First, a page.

Photo from Library of Congress

New York City has always been a hot spot for luxury hotels, which compete with each other for the latest amenities, most unique architecture, and more. But the cycle of construction, demolition, and rebirth is as old as the city itself, apart from the much needed landmarks preservation designations, and many of what were once New York’s grandest hotels have been lost to history. As a look back, here are ten notable hotels no longer standing.

1. Grand View Hotel in Brooklyn

Grand View Hotel-Brooklyn-Bay Ridge-Show Boat-NYCPhoto in public domain, pre 1893.

The Grand View Hotel once stood at Fort Hamilton in Bay Ridge, Brooklyn overlooking the Narrows and Fort Wadsworth, Staten Island. The hotel was built in 1886 for $122,000, with a capacity of 1,000 guests. Built onto a bluff, the water side of the hotel had ten stories, and the street side had seven, with wraparound open-air balconies much like a Mississippi show boat. As was the fashion of the time, some New Yorkers spent the summer months there on a long-term basis. It was built by the Brooklyn City Railroad, and purchased in 1891 by Adolph Ruehl for just $80,000, because as The New York Times reported, it had “been a failure.” But just two years later in 1893, the hotel went up in flames.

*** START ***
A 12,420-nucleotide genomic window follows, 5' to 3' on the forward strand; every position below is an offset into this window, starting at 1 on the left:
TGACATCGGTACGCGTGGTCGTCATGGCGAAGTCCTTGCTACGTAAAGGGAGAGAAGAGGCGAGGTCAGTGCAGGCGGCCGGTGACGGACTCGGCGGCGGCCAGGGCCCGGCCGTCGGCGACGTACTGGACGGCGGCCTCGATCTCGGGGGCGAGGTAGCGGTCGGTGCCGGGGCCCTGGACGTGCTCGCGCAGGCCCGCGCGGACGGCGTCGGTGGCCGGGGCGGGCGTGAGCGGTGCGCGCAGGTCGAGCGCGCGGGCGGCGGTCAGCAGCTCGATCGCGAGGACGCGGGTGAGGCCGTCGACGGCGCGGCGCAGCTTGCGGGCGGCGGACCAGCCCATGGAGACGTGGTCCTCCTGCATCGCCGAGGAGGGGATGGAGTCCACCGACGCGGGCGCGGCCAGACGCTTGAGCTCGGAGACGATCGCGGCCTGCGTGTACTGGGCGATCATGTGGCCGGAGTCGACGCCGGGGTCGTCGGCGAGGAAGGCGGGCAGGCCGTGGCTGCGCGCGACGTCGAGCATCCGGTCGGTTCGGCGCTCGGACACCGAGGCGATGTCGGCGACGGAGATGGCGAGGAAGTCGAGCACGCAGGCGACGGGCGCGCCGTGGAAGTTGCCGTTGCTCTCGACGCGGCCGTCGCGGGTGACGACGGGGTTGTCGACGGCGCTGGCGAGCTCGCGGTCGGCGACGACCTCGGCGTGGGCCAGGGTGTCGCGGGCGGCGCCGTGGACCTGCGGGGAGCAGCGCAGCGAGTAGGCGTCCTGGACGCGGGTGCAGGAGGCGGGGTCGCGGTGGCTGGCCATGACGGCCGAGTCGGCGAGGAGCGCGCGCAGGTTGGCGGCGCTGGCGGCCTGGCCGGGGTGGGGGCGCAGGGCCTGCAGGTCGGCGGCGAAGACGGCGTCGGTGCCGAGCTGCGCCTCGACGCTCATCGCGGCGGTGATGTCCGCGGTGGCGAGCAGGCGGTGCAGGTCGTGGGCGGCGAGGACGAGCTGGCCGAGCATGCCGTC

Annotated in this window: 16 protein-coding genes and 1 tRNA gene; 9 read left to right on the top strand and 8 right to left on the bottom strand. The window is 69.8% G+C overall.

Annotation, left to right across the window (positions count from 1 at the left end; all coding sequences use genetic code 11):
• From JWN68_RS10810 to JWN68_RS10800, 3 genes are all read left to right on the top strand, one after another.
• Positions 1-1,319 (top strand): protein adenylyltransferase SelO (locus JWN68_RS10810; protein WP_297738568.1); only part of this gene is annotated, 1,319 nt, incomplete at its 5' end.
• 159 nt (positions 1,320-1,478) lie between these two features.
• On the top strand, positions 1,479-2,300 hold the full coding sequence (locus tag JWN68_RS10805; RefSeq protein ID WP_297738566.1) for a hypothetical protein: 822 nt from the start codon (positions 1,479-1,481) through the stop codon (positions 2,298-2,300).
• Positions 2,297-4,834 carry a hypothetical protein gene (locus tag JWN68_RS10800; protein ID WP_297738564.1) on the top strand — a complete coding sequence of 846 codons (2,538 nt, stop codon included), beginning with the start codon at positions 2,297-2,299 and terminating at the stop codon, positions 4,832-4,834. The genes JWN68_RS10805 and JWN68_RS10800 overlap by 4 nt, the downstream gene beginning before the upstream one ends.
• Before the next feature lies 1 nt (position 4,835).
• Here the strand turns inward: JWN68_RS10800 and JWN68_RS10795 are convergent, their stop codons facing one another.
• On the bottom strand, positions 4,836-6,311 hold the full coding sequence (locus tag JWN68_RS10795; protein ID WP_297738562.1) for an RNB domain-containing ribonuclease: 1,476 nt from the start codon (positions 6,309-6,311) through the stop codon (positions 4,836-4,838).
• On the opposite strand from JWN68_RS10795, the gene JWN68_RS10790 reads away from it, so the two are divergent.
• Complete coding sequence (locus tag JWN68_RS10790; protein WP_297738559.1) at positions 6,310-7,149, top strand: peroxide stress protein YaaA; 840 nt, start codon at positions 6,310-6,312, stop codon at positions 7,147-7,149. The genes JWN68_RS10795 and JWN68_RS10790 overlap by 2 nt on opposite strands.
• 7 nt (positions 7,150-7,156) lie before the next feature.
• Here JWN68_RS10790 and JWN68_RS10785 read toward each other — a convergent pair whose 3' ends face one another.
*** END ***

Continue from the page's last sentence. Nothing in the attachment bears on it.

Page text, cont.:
New York Times article reported that the fire was caused by an explosion in the basement where an “amateur photographer’s outfit of chemicals” were kept. Ruehl told the newspaper that had the Hamilton Fire Engine Company arrived in a timely matter, the building could have been saved, but alas the officers were “at their annual ball at New Utrecht-Town Hall, far away.” The entire structure burned to its foundations. Further compounding the unfortunate situation, Ruehl had allowed the insurance policy on the property to lapse, and could only hope that the Brooklyn Railroad City company’s $45,000 insurance would be enough to rebuild.